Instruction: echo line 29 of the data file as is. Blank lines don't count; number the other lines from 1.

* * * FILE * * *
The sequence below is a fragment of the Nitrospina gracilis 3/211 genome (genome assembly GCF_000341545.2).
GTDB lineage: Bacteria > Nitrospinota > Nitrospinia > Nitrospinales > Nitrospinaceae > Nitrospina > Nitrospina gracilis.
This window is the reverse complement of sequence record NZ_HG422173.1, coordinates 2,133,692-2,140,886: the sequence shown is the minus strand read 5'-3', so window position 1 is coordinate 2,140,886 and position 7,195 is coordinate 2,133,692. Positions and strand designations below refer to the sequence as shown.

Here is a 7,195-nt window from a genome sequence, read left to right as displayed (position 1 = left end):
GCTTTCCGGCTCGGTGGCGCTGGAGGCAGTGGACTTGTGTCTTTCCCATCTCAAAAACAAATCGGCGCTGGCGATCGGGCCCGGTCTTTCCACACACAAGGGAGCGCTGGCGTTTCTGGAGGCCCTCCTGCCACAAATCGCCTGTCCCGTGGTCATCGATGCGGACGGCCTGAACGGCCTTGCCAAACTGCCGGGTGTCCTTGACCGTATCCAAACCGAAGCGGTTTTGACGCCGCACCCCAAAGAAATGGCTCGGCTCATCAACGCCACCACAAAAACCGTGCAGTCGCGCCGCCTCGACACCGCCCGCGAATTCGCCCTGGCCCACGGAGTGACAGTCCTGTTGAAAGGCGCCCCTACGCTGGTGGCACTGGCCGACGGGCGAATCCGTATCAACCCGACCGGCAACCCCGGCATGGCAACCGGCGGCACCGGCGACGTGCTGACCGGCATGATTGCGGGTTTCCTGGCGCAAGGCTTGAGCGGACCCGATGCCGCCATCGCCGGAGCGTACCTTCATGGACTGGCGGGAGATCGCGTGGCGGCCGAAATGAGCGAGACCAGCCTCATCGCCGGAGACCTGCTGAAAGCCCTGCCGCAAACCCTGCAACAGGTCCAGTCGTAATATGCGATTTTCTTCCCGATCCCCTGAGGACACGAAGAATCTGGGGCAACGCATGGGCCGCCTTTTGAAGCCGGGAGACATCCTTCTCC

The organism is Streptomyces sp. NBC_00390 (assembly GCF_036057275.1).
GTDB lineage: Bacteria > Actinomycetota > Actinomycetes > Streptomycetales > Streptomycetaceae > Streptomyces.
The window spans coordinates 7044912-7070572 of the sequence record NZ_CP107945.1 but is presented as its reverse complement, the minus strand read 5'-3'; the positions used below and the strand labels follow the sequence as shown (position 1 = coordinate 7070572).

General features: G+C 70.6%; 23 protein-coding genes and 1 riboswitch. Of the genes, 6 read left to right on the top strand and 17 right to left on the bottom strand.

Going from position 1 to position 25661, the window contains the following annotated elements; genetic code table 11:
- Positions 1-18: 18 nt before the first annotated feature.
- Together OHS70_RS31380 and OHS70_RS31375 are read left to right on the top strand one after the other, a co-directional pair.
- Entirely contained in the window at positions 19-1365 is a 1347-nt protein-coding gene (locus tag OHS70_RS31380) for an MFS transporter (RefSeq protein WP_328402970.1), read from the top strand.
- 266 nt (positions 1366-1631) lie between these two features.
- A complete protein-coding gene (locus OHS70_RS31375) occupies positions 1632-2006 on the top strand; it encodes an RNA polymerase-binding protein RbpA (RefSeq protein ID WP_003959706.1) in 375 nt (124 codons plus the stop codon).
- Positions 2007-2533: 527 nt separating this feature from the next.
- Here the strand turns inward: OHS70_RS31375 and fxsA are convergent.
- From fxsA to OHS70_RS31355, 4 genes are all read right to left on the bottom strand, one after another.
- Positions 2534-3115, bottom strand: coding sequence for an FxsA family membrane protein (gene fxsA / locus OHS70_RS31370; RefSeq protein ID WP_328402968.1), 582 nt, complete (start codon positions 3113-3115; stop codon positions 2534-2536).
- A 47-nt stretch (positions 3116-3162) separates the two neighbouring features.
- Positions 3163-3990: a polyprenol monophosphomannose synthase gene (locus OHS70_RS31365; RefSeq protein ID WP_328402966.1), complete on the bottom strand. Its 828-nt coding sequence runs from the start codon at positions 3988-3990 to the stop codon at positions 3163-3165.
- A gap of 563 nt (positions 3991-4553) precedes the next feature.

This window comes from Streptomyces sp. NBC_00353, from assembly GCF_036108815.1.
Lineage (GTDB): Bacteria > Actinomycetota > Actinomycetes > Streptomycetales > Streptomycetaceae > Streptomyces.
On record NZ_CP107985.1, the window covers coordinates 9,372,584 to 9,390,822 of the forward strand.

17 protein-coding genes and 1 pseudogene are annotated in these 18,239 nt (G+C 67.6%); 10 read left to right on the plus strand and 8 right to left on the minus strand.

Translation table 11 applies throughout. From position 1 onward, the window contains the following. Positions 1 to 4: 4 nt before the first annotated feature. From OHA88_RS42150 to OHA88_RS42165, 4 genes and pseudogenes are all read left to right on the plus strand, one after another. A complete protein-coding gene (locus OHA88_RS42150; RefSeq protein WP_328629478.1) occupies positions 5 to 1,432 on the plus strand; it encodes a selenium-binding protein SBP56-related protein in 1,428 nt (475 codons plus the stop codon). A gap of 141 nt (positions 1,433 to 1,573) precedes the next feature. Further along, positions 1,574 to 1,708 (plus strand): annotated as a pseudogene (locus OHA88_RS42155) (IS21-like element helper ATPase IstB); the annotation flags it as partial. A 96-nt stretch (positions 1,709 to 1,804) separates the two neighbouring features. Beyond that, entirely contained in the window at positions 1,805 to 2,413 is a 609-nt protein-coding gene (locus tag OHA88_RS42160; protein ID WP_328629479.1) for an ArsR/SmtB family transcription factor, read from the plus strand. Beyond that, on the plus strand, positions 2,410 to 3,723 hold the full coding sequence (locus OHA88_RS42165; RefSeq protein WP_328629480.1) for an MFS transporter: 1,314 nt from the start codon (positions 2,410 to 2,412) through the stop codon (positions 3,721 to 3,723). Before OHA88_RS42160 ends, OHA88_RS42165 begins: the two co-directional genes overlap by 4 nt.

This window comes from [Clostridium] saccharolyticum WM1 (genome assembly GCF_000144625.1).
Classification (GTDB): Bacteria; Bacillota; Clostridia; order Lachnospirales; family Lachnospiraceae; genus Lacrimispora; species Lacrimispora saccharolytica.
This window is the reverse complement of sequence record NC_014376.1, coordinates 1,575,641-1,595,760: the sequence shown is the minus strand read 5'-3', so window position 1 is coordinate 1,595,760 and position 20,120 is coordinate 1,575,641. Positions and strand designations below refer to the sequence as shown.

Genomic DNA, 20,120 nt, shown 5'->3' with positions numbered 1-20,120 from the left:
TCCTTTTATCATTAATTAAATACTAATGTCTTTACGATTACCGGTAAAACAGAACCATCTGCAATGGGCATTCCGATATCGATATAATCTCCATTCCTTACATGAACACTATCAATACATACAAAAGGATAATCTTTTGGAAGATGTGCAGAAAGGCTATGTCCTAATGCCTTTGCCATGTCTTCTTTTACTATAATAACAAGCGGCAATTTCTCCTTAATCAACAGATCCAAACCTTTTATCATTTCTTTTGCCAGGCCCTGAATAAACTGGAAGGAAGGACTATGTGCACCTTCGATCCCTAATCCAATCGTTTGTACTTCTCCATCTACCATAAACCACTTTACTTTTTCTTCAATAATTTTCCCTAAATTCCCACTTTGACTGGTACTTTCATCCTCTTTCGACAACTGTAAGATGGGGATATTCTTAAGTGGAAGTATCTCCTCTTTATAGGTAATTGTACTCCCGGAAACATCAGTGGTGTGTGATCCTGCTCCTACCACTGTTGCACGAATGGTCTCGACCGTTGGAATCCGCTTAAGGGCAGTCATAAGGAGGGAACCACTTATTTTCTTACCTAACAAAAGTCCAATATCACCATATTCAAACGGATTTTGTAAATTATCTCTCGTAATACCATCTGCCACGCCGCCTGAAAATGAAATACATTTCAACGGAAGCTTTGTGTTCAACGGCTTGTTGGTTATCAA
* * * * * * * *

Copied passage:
Classification (GTDB): Bacteria; Bacillota; Clostridia; order Lachnospirales; family Lachnospiraceae; genus Lacrimispora; species Lacrimispora saccharolytica.